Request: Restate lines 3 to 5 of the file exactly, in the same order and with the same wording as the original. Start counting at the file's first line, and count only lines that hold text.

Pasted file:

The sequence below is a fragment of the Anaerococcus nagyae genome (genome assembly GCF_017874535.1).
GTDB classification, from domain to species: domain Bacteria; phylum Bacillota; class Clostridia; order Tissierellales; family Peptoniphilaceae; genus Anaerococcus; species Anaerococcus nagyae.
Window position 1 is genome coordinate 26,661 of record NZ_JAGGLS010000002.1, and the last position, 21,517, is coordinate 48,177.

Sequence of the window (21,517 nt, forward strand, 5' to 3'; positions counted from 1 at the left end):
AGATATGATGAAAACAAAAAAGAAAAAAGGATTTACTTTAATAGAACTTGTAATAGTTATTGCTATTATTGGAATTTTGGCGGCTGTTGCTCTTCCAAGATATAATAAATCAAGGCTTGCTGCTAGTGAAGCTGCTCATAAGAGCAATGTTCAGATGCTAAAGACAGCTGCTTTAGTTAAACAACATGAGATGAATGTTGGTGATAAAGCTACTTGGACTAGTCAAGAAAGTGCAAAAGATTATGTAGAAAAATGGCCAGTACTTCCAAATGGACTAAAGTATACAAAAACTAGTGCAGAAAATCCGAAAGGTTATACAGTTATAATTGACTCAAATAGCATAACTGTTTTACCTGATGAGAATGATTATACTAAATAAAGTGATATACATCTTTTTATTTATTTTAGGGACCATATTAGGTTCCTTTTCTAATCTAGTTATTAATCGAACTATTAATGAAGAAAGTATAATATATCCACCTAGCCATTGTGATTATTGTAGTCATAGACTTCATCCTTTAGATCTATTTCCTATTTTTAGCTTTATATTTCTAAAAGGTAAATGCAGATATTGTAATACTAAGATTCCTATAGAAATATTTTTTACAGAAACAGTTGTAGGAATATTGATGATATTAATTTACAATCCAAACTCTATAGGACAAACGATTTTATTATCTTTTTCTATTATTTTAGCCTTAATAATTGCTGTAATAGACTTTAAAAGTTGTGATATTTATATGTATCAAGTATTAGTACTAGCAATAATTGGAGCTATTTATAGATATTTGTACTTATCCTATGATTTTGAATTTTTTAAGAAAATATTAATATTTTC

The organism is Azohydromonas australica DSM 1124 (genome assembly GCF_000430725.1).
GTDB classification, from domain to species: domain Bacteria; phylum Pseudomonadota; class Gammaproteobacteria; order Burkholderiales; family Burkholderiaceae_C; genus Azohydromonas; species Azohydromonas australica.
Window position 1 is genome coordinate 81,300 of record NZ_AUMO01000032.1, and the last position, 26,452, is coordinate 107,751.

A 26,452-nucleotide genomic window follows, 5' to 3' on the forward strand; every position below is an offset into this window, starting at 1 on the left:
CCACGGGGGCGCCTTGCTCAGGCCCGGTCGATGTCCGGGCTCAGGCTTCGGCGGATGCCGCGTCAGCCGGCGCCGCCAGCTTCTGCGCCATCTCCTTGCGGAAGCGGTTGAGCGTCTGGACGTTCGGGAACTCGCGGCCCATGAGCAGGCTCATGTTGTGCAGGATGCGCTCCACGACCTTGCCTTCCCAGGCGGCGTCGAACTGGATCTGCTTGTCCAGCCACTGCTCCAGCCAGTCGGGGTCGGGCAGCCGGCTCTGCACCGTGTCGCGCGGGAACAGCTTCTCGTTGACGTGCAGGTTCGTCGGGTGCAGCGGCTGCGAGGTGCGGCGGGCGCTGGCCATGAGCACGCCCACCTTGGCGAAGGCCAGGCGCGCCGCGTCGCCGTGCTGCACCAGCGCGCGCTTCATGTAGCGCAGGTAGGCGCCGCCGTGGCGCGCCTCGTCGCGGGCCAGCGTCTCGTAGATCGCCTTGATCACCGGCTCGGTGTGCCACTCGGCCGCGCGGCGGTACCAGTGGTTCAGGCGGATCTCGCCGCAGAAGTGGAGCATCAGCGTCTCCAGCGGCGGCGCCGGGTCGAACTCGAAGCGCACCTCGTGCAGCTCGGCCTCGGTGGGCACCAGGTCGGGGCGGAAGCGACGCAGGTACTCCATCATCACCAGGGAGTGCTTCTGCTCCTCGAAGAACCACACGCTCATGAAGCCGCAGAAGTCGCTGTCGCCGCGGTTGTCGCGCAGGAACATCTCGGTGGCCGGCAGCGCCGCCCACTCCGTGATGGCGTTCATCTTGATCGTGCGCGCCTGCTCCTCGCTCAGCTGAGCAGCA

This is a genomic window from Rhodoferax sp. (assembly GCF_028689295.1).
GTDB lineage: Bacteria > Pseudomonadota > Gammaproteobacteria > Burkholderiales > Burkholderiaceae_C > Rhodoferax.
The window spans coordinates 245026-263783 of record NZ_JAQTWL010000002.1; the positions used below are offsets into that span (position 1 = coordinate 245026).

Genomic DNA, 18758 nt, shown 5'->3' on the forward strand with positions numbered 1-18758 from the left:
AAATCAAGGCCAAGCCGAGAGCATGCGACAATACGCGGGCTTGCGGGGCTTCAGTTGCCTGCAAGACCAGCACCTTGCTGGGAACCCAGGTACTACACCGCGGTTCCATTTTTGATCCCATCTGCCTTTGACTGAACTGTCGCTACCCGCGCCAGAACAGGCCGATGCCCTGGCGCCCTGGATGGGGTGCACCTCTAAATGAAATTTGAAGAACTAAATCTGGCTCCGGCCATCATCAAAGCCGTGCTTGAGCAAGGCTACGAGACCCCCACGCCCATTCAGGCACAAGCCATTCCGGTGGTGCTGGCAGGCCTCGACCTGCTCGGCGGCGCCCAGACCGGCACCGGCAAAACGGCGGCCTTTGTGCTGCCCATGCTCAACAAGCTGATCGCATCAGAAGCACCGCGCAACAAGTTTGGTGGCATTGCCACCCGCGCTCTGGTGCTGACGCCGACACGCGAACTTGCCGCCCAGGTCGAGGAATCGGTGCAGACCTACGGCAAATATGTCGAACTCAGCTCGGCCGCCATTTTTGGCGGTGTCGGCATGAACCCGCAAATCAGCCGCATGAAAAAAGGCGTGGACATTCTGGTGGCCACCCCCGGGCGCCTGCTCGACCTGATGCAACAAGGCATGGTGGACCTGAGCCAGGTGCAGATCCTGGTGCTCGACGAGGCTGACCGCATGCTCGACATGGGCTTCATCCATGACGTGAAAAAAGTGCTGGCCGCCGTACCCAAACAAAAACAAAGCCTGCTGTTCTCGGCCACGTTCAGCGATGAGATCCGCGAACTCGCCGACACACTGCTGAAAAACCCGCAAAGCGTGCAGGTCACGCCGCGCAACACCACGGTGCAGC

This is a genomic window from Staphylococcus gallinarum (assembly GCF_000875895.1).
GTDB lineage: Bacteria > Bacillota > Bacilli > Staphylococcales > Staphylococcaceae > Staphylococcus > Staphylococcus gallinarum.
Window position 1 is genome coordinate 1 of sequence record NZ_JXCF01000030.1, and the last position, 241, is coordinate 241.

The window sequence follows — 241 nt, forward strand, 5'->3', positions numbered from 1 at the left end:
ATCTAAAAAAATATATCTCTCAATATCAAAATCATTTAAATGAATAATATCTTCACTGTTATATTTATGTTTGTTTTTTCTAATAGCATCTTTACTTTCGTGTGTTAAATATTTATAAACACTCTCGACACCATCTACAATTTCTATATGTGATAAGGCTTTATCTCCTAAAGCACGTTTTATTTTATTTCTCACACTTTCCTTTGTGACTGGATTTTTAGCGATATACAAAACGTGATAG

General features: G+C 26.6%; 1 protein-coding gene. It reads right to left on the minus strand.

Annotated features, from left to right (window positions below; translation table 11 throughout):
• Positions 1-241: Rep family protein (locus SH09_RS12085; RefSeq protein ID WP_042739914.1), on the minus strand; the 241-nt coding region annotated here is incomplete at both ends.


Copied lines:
Window position 1 is genome coordinate 26,661 of record NZ_JAGGLS010000002.1, and the last position, 21,517, is coordinate 48,177.

Sequence of the window (21,517 nt, forward strand, 5' to 3'; positions counted from 1 at the left end):
AGATATGATGAAAACAAAAAAGAAAAAAGGATTTACTTTAATAGAACTTGTAATAGTTATTGCTATTATTGGAATTTTGGCGGCTGTTGCTCTTCCAAGATATAATAAATCAAGGCTTGCTGCTAGTGAAGCTGCTCATAAGAGCAATGTTCAGATGCTAAAGACAGCTGCTTTAGTTAAACAACATGAGATGAATGTTGGTGATAAAGCTACTTGGACTAGTCAAGAAAGTGCAAAAGATTATGTAGAAAAATGGCCAGTACTTCCAAATGGACTAAAGTATACAAAAACTAGTGCAGAAAATCCGAAAGGTTATACAGTTATAATTGACTCAAATAGCATAACTGTTTTACCTGATGAGAATGATTATACTAAATAAAGTGATATACATCTTTTTATTTATTTTAGGGACCATATTAGGTTCCTTTTCTAATCTAGTTATTAATCGAACTATTAATGAAGAAAGTATAATATATCCACCTAGCCATTGTGATTATTGTAGTCATAGACTTCATCCTTTAGATCTATTTCCTATTTTTAGCTTTATATTTCTAAAAGGTAAATGCAGATATTGTAATACTAAGATTCCTATAGAAATATTTTTTACAGAAACAGTTGTAGGAATATTGATGATATTAATTTACAATCCAAACTCTATAGGACAAACGATTTTATTATCTTTTTCTATTATTTTAGCCTTAATAATTGCTGTAATAGACTTTAAAAGTTGTGATATTTATATGTATCAAGTATTAGTACTAGCAATAATTGGAGCTATTTATAGATATTTGTACTTATCCTATGATTTTGAATTTTTTAAGAAAATATTAATATTTTC